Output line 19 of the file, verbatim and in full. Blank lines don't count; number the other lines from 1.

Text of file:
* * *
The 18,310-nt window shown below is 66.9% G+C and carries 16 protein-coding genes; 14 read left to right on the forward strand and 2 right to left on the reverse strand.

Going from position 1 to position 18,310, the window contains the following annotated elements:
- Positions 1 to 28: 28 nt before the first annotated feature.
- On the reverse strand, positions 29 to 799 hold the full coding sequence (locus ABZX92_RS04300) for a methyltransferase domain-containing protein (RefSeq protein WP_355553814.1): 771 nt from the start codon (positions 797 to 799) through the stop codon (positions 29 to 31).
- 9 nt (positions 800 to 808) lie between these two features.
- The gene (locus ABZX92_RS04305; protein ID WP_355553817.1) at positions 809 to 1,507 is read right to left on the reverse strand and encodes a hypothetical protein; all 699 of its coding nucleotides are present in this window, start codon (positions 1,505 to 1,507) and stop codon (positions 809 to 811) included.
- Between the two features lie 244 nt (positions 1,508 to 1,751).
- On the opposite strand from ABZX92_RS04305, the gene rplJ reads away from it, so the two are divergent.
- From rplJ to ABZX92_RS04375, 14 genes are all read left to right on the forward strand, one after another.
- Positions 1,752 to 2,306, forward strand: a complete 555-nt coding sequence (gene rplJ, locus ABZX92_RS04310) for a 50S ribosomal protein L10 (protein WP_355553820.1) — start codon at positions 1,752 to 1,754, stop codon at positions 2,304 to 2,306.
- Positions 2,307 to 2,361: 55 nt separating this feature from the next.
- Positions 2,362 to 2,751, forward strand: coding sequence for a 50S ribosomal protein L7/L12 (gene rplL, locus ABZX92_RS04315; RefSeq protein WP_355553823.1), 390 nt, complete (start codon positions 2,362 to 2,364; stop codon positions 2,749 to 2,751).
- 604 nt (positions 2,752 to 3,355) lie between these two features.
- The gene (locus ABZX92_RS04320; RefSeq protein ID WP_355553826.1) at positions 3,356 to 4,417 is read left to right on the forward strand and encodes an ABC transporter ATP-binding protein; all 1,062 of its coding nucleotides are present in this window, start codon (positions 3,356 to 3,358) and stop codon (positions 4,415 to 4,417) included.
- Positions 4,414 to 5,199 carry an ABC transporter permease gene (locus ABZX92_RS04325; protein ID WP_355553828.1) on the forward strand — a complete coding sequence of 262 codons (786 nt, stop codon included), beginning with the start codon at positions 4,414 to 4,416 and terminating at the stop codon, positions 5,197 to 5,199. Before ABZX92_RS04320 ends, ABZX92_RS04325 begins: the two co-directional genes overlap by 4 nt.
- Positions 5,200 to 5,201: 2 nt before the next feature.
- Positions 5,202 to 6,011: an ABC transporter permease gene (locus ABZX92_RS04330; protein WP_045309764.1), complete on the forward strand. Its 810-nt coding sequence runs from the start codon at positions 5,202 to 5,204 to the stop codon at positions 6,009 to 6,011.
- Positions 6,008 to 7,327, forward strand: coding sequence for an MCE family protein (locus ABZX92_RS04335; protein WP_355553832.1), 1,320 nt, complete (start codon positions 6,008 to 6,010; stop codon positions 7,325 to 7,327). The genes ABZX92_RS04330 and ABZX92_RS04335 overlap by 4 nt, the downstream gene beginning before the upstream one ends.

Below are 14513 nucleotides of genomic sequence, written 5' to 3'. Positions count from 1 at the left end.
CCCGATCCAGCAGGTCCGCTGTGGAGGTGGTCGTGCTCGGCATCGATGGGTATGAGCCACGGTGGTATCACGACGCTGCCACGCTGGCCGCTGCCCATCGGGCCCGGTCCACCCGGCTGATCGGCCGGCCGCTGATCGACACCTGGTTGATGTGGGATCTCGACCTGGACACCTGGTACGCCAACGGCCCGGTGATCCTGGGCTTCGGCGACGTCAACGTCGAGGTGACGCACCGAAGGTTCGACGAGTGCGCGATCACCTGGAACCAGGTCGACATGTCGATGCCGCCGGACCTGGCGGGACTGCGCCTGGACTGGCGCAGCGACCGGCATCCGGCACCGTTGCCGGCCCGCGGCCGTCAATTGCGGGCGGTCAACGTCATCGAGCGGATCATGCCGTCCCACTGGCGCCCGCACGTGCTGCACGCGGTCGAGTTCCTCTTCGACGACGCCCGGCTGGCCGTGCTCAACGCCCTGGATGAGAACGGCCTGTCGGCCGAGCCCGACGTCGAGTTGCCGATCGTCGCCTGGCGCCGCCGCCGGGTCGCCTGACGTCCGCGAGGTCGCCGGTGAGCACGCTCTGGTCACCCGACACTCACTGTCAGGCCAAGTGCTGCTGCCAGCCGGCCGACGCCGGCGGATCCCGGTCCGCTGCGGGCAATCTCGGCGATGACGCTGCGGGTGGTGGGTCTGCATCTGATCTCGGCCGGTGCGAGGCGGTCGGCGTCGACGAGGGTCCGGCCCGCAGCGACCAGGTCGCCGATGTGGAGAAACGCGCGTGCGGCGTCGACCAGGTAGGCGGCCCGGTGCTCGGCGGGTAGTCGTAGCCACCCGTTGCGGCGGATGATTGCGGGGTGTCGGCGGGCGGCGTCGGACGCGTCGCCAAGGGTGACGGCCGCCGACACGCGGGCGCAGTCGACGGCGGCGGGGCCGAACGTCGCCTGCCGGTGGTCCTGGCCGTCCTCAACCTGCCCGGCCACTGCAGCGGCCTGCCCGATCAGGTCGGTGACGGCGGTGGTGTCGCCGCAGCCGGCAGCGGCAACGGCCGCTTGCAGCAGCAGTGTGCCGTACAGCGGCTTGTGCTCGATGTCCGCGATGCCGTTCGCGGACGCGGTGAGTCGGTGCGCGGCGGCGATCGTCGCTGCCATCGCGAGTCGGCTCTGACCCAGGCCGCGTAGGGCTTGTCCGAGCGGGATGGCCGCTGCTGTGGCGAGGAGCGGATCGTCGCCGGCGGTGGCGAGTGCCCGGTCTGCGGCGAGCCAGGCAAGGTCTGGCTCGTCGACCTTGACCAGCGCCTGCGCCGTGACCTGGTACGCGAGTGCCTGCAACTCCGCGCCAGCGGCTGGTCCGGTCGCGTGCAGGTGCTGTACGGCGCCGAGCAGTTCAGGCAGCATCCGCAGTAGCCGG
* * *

Below are 14513 nucleotides of genomic sequence, written 5' to 3'. Positions count from 1 at the left end.